What comes to mind when you think of romantic wedding flowers? Blousy blooms, a sea of pastels and the sweetest scent, perhaps daintily tied with hand dyed silk ribbon, or entwined around a silver birch archway. If you love this look, here are five soft and dreamy ways to choose romantic wedding flowers for your big day.

Ruffle feathers

In the floristry trade we call these types of flowers doubles. You’ll spot them by the tightly packed ruffle of petals that swirls from the centre of each flower head. Gradually opening to produce a most luscious, dense flower. Think dreamy pastel ranunculus in spring, David Austin roses that smell delicious, and decorative dahlias like Cafe au Lait to carry right into autumn. Lisianthus are available all year and can easily be substituted for roses if preferred. As a London wedding florist, I sink my green fingers into the full selection to give couples maximum choice and maximum romance.

Papery petals

Some petals are so delicate they appear to be paper thin. If you hold them up to candlelight, you’d be able to see through them. The petals can be big, blousy, and oh-so delicate on varieties like anemones and Icelandic poppies. Beautiful dried honesty providing a wonderful texture and appearance, going through autumn and into winter.

An ethereal choice for romantic wedding flowers, whether spilling from an urn or featured in a bouquet. Their large flower heads also make them a key feature, which can be  supported by subtler florals and foliage for a frothy, fairy-tale look.

Barely there brushes

It’s not all in the accents. The filler flowers that support the stars of your bouquet are just as important for romantic wedding flowers. Think clouds of honesty or gypsophila, feverfew or forget me nots, catmint or lavender. Sweet peas or salvias, love in a mist, even grasses too.

Each adds texture and softness that is an irresistible element of any romantic wedding flowers. They’re also an excellent way to pick up complementary colour shades.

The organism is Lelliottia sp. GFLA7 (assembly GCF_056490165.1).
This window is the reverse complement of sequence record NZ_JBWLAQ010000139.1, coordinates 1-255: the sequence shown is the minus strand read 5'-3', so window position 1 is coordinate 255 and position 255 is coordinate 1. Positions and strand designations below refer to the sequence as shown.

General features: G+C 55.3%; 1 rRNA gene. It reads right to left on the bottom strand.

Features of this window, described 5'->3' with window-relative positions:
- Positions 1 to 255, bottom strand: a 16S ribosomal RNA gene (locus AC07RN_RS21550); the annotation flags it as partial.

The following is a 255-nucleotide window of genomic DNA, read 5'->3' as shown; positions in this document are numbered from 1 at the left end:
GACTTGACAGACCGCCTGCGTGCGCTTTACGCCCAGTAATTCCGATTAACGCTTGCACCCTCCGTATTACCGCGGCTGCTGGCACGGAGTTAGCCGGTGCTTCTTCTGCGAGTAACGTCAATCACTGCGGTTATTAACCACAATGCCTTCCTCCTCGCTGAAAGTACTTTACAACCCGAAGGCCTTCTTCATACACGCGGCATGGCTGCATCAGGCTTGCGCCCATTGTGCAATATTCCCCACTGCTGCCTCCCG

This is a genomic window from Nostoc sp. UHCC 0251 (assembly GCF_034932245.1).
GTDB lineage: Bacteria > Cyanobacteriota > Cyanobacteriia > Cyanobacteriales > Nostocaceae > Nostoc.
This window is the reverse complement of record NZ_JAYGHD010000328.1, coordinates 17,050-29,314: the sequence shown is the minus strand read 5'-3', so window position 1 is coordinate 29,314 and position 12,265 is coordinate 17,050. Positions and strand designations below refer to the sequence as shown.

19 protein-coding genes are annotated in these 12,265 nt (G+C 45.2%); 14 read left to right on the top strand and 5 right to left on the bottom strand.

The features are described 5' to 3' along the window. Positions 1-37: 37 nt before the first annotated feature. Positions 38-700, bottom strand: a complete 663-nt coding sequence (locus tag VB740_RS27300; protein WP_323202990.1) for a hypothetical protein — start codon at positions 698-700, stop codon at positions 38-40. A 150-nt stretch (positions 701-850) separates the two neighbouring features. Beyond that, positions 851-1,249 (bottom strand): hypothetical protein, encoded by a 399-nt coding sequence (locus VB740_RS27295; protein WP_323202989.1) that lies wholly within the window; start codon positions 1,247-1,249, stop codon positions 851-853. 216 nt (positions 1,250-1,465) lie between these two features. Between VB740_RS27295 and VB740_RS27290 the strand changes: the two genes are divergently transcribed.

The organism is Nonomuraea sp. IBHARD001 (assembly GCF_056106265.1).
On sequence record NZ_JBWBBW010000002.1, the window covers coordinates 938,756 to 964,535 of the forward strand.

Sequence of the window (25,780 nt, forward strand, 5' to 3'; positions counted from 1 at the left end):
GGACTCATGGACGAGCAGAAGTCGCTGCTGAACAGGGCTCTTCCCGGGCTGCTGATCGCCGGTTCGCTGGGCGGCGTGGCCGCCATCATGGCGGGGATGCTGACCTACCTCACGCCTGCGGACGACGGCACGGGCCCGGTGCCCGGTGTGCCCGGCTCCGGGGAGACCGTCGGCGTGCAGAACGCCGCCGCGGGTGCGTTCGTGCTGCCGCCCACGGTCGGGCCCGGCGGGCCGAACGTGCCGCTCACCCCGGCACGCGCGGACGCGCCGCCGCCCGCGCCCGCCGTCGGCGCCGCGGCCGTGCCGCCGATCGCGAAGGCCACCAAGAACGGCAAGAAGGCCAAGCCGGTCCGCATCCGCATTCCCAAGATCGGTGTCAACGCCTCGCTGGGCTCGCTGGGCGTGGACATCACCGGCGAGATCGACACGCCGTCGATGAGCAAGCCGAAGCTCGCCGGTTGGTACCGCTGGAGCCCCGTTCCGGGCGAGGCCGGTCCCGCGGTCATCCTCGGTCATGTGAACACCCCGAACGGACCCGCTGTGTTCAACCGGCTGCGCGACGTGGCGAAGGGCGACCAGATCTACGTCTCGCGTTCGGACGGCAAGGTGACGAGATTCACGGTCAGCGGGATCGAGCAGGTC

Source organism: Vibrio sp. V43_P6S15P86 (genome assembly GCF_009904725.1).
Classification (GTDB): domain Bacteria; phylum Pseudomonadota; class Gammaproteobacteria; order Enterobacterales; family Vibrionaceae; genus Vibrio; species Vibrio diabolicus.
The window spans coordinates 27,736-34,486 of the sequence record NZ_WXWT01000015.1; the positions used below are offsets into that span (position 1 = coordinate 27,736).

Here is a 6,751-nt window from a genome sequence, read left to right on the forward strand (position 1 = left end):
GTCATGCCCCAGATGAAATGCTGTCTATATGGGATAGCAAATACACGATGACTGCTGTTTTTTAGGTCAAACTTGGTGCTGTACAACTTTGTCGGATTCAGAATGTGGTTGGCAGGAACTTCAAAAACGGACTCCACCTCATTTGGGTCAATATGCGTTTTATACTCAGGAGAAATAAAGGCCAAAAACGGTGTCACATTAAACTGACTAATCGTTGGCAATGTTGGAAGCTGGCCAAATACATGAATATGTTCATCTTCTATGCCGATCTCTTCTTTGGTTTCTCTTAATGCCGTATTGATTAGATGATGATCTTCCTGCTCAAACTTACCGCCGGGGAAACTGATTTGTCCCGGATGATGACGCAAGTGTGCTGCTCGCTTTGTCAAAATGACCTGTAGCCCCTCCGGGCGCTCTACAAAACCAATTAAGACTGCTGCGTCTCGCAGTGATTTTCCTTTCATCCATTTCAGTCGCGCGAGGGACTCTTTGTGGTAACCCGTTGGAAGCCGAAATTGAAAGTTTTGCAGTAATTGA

Channel the pastel

Nothing says softness and elegance better than pastel flowers. Within the palette are a huge range of colour schemes, from blush pink and white to peach and cornflower blue, lilac and the silvery tones of silver dollar eucalyptus, lamb’s ears or rosemary. At our floral consultation, we can work through flowers, palettes and styles to find the designs that really appeal to you and connect with your vision.

Abundant botanicals

The most romantic wedding flowers are those that fill a room with beauty and fragrance. To create the effect, include as many as you possibly can – without overpowering! Think trailing jasmine winding delicately between flowers along a table, or overflowing pedestals to frame the aisle. Milk churns beside doorways or garlands draped over a mantelpiece.

Remember to keep a few extras vases ready to hold your bridal party bouquets, which can then pretty up other corners of your venue too. Bring the entire scheme together with one statement flower, like a hydrangea, woven through every arrangement.

English garden blooms lend themselves intuitively to romantic arrangements. Often delicate and pastel toned, with a whimsical flourish I work them into the dreamiest floral masterpieces. Discover more about the whimsical effects I can create for your wedding day.